My second week in Washington played out against the dizzying backdrop of revelations that moved the Trump/Russia probe directly into the White House inner circle with allegations of espionage emerging from the lips of the talkers who populate cable news programming. Mounting evidence that the president is obstructing and undermining investigations into his relationship with Russia complement his bizarre embrace of Vladimir Putin at the expense of America’s European allies, elevating the president’s actions to the level of national security risk. Google “Trump” along with “clear and present danger” to get a sense of what some experts are saying about the immediate security threats posed by this administration. After my first week here, I wrote that events are moving quickly but the political reaction to them is moving slowly. That dynamic is more pronounced—and surreal—after everything that has transpired since.
Official Washington has not reacted to Trump’s Russian connections with anything close to the breathlessness that characterized coverage of Hillary’s email server, a scandal built around a security threat as hypothetical as this one is real. The reasons are political and speak to how low Republicans had to sink in order to ride Trump to power. Trump moved successfully to solidify support among his base in completing his hostile takeover of the Republican Party, and although there has been slippage in recent days, it remains strong enough to frighten congressional Republicans who depend on his voters for their jobs. One might think that a national security threat to the country would be enough to move some Republicans to provide the constitutional check on the executive required of congress, but one would be wrong. Thus far, the choice between country and party has been a no-brainer.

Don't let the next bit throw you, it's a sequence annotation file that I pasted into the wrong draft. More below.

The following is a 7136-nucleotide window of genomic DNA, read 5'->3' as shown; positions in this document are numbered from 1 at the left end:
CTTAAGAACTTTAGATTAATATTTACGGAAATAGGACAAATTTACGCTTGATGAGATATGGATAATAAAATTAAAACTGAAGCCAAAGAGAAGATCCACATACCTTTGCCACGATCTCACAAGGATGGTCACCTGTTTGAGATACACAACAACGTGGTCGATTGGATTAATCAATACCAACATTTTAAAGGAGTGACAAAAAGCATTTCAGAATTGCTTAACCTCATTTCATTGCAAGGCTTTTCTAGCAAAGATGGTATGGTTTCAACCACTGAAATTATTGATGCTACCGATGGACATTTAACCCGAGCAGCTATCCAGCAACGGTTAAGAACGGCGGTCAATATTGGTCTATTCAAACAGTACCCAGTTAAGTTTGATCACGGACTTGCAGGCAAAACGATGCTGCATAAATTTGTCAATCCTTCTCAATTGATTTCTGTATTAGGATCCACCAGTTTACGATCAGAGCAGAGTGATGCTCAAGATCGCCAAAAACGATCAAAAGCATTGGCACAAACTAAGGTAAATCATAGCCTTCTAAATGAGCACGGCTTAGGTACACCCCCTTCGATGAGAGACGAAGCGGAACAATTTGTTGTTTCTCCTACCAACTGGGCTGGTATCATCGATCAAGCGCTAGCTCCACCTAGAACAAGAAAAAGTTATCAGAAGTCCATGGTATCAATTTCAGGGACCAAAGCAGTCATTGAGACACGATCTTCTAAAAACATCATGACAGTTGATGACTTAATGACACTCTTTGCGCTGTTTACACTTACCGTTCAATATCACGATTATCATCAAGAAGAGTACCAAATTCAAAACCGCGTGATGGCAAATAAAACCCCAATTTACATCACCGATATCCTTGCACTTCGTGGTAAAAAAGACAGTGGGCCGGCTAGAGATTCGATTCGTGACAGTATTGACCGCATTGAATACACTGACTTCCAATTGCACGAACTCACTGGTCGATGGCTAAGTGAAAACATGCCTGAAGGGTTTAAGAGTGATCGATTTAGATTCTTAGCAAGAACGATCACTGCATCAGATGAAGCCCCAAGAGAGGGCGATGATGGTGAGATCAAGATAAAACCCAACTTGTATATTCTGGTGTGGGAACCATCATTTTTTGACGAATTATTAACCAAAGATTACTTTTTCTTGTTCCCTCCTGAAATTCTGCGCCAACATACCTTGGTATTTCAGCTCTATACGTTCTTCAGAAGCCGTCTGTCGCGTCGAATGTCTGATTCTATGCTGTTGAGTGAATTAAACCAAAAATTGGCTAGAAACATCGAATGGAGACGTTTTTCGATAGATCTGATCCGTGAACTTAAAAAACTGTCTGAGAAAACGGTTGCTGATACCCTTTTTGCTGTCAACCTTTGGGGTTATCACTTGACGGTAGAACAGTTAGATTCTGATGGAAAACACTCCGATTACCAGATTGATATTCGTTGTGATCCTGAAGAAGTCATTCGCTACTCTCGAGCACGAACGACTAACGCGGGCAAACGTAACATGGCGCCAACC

I’ve heard several Washingtonians express the opinion that Republican unease with Trump—which from what I have observed is real and widespread—is being kept in check so that Republicans can implement their legislative agenda before the bottom falls out. Conventional wisdom has solidified around the notion that Republicans will be willing to turn on Trump once they gut Obamacare and get that massive tax cut. Then, the thinking goes, they will need Trump no more and will be free to cut him loose.
I’m skeptical, because I’ve heard this story before. Remember when principled conservatives were going to stand up to Trump at last summer’s convention? Or when they were going to recruit and back a serious third party challenger? Or when the grown-ups were going to protect us from Trump’s autocratic impulses? None of these happened because Trump hijacked the Republican base and is using it as a shield. Pushback from individual congressional Republicans can end careers. Pushback from allied groups of Republicans would irrevocably divide the party. So we get the implied consent of silence, as Republican officials hide from reporters like they are angry constituents at town halls.
Perhaps a moment of truth will arrive one day. It may come via a crisis brought on by the president’s actions, or when a more complete picture emerges of the original sin behind the cover-up. Perhaps Republicans will calculate that they will suffer permanent political damage by defending the increasingly indefensible. Certainly it would be easier to oppose Trump if his support softened among Republican voters. Maybe that will happen.
Or maybe it won’t. Perhaps at every crisis point, Republicans will calculate, as they have for the past year and a half, that there is no refund on tickets to the Trump train. For as long as Trump’s hardcore base sticks with him, a break with this president will have catastrophic consequences for the Republican coalition. But failure to make that break will have catastrophic consequences for the country. Because Trump holds the loyalty of voters primed by their party to embrace an angry voice of grievance while an angry and aggrieved president places his personal agenda above the national interest, the existential crisis facing the Republican Party is inexorably intertwined with the existential crisis facing the republic, and only one of them will be recognizable when this is over.